No one comments on the fruit images? The thing about skin is that a lot of times we want to see it smooth and uniform, so maybe dslr's help?
I agree with at least half of that.
"good skin tone" is a combination of many technical factors. Rolloff, color accuracy/placement, color uniformity, and tonal transitions are all very important in the final look of skin.
These factors were played with in the chemistry of portrait-oriented films for decades and are played with no in a combination of sensor (CFA, IR filter, and inherent spectral response), profiles, demosaicing algorithms, and software tools/sliders.
The rolloff into highlights is very important as, regardless of lighting, many people find skintone more pleasing if the shoulder of reds in the skintone range are more gradual. This is a large component in the Leaf Portrait profiles, which I've found nigh impossible to recreate with any other camera using any profiling software (the color engineers at Leaf are clearly lightyears
ahead of my novice level of color profiling and profile manipulation).
The color, and consistency of color is another factor. What the ideal skin color is for any given model/shot and how aggressively surrounding colors are moved toward that color are personal choices and a matter of personal/cultural/business aesthetics. It helps if the underlying system is capable of seeing the difference in a large variety of subtle colors so that if/when you want to smooth those colors out it can do so with better smoothness (color range feathering) and with less artifacts (e.g. cross over colors in shadows or bands of poor color in shadows). Both Phase One and Leaf provide a variety of very well made portrait profiles that provide for a certain amount of this color uniformity in skintones (reducing the difference between good skin and a blemish or path of overly-olive or overly-magenta skin) but importantly Capture One provides a tool in the Color Editor which (while not very intuitive) provides for a very nuanced control over this effect (usually you'd do this for a few images to your own tastes/needs and then save presets or ICC profiles which you would then use during/after shoots).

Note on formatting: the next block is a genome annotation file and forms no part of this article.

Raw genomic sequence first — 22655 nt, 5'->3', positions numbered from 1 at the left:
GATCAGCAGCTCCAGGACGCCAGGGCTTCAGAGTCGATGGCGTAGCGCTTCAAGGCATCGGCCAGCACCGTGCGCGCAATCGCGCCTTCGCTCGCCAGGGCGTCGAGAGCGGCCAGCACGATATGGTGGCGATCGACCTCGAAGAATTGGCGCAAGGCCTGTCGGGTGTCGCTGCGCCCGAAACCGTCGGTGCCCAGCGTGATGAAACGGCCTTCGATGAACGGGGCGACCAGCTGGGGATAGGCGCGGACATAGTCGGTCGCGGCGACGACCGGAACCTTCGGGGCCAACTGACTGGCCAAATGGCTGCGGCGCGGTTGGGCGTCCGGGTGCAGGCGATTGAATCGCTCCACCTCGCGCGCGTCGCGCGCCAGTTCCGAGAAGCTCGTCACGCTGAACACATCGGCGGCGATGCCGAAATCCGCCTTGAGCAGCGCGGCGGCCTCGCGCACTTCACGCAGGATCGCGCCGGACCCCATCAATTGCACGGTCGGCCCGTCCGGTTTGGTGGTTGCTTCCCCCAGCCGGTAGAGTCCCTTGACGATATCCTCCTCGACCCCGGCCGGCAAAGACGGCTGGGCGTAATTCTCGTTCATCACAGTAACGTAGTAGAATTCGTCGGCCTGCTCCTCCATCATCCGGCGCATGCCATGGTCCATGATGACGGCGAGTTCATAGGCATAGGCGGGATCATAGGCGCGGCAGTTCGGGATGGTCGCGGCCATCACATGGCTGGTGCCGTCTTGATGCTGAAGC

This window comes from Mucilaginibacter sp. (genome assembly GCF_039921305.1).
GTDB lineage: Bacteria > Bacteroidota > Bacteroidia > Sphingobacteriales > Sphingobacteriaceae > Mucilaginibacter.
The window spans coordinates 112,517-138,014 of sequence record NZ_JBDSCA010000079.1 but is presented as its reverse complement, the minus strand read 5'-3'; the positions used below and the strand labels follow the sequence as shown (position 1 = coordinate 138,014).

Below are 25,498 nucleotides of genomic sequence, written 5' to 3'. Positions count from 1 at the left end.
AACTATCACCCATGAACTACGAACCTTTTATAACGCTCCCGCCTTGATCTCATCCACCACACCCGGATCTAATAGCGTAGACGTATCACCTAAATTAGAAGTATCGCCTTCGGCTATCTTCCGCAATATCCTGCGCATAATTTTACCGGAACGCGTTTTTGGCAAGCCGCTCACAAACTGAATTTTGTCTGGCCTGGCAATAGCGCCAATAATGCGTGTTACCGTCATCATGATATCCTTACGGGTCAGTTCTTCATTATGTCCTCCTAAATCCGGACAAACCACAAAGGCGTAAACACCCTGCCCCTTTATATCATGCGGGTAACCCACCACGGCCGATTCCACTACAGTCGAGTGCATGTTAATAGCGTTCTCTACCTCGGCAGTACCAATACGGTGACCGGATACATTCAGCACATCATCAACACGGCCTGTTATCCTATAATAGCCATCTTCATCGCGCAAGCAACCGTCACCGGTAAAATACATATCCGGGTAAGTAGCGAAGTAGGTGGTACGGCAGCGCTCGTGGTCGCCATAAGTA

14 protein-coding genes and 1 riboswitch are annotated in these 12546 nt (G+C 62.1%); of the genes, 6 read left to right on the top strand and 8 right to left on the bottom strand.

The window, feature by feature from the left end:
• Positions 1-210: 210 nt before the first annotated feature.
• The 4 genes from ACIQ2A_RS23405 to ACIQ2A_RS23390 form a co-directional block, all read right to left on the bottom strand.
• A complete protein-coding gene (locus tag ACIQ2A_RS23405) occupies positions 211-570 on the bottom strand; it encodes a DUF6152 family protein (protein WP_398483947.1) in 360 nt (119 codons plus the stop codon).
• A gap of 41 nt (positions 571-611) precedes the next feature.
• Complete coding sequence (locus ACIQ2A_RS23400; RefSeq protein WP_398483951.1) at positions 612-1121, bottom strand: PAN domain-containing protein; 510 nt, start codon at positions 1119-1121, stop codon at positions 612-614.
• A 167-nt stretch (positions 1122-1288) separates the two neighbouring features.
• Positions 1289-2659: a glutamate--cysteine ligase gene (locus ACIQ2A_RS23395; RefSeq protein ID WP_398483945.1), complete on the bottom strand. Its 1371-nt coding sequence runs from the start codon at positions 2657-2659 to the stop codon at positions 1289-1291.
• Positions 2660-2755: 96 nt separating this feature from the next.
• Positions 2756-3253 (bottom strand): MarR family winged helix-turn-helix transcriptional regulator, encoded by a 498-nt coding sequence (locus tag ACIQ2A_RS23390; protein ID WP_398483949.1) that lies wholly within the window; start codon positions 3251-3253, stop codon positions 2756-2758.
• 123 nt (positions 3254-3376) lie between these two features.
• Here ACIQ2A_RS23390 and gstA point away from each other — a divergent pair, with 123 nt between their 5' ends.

The tonal gradations also matter a LOT especially as the contrast of the light goes up. For instance a lower quality imaging chain may produce a "hard break" in skintone transitions from highlight to shadow. Software is part of that chain and in my (biased) opinion Capture One does by far the best job of making the best of those transitions for any given camera system. If the transitions are abrupt, fall on a visible line rather than along dithered and stochastic area, show color non-linearity (e.g. a shift from red to green in the shadows) then the overall effect of the skintone will be greatly harmed.
None of these factors can be effectively discussed in isolation, nor can software be discounted as each software package handles all of the above a little differently (in the case of Leaf Portrait Profiles in Capture One - a LOT differently). The skintone of an imaging system (lens+camera+lighting+software) is a complex thing and a good deal of it is subjective. But the inherent complexity is one reason to use a system that produces the results you find most pleasing with the least post-processing or tweaking - otherwise you'll be fighting to isolate and control the many underlying variables rather than simply enjoying good skintone.
And all the more reason you should test a camera system you plan on buying into in situations and manners which are relevant to your actual intended usage.
edit: I didn't even mention lens, but yes that absolutely matters too. The way detail is rendered (high frequency), transitions are rendered (low frequency), bokeh (out of focus areas), and color rendition are all influenced by the lens and any filters used in front of it.